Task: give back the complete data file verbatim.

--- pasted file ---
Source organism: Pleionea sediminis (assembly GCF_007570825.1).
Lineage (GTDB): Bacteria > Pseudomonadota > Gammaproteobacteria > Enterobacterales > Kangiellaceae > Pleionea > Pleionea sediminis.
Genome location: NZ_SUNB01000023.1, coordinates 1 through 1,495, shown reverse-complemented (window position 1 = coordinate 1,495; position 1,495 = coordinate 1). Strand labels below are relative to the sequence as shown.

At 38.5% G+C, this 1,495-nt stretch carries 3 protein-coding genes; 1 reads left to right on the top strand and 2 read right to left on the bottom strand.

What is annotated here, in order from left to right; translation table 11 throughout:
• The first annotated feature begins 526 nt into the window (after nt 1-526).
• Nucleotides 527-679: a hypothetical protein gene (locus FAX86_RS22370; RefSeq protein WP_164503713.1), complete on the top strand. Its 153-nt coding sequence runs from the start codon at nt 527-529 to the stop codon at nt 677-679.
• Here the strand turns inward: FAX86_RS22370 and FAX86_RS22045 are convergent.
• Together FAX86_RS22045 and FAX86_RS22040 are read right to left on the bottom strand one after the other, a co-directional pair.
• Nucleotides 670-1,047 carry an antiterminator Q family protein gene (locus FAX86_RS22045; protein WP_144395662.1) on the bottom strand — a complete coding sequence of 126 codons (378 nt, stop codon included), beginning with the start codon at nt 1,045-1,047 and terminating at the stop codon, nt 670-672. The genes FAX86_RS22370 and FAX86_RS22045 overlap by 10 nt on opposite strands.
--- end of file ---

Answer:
Source organism: Pleionea sediminis (assembly GCF_007570825.1).
Lineage (GTDB): Bacteria > Pseudomonadota > Gammaproteobacteria > Enterobacterales > Kangiellaceae > Pleionea > Pleionea sediminis.
Genome location: NZ_SUNB01000023.1, coordinates 1 through 1,495, shown reverse-complemented (window position 1 = coordinate 1,495; position 1,495 = coordinate 1). Strand labels below are relative to the sequence as shown.

At 38.5% G+C, this 1,495-nt stretch carries 3 protein-coding genes; 1 reads left to right on the top strand and 2 read right to left on the bottom strand.

What is annotated here, in order from left to right; translation table 11 throughout:
• The first annotated feature begins 526 nt into the window (after nt 1-526).
• Nucleotides 527-679: a hypothetical protein gene (locus FAX86_RS22370; RefSeq protein WP_164503713.1), complete on the top strand. Its 153-nt coding sequence runs from the start codon at nt 527-529 to the stop codon at nt 677-679.
• Here the strand turns inward: FAX86_RS22370 and FAX86_RS22045 are convergent.
• Together FAX86_RS22045 and FAX86_RS22040 are read right to left on the bottom strand one after the other, a co-directional pair.
• Nucleotides 670-1,047 carry an antiterminator Q family protein gene (locus FAX86_RS22045; protein WP_144395662.1) on the bottom strand — a complete coding sequence of 126 codons (378 nt, stop codon included), beginning with the start codon at nt 1,045-1,047 and terminating at the stop codon, nt 670-672. The genes FAX86_RS22370 and FAX86_RS22045 overlap by 10 nt on opposite strands.